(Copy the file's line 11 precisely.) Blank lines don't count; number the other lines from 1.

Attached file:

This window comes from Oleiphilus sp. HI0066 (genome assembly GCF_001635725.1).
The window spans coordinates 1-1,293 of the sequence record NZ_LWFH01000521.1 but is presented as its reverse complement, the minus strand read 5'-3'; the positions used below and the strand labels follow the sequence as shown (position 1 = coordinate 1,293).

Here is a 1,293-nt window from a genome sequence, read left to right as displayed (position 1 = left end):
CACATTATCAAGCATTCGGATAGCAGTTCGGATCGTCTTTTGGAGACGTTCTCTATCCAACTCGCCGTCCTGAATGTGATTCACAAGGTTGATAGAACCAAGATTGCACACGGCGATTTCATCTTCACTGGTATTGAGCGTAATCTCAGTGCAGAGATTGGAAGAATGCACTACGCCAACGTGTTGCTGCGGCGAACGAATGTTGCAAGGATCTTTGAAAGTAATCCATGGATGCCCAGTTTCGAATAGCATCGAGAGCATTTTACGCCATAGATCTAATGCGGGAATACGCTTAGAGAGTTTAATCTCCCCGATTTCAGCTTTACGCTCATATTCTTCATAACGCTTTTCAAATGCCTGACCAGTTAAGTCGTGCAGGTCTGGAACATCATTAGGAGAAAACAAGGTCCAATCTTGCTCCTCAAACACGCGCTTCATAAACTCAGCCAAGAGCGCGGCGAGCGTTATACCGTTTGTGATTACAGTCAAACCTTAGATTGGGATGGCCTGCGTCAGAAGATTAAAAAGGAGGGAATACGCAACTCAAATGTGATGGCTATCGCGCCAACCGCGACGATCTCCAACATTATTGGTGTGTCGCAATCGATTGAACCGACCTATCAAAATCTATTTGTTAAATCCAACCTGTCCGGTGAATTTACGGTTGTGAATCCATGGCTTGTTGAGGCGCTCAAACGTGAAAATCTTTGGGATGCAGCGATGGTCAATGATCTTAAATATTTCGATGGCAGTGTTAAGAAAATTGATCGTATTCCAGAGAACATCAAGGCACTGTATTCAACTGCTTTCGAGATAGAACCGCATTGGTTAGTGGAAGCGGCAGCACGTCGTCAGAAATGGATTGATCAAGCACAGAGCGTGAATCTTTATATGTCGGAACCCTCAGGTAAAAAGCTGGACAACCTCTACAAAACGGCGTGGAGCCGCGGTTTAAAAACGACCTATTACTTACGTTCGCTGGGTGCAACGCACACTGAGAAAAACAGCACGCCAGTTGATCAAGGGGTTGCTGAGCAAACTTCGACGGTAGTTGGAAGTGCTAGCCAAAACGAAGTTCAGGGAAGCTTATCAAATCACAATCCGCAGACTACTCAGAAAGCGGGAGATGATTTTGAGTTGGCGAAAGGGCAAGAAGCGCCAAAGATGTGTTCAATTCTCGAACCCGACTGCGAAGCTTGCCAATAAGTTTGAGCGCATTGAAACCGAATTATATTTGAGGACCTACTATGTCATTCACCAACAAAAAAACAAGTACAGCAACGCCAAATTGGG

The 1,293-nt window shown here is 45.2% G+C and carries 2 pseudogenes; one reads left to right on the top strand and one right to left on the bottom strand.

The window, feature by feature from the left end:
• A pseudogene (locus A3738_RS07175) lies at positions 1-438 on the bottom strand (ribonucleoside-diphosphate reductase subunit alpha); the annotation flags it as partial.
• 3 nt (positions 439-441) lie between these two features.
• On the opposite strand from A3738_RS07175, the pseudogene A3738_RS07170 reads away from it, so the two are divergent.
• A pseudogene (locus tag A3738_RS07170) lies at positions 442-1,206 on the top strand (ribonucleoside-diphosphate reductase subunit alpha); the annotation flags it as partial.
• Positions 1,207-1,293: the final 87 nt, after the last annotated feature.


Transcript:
• Positions 1,207-1,293: the final 87 nt, after the last annotated feature.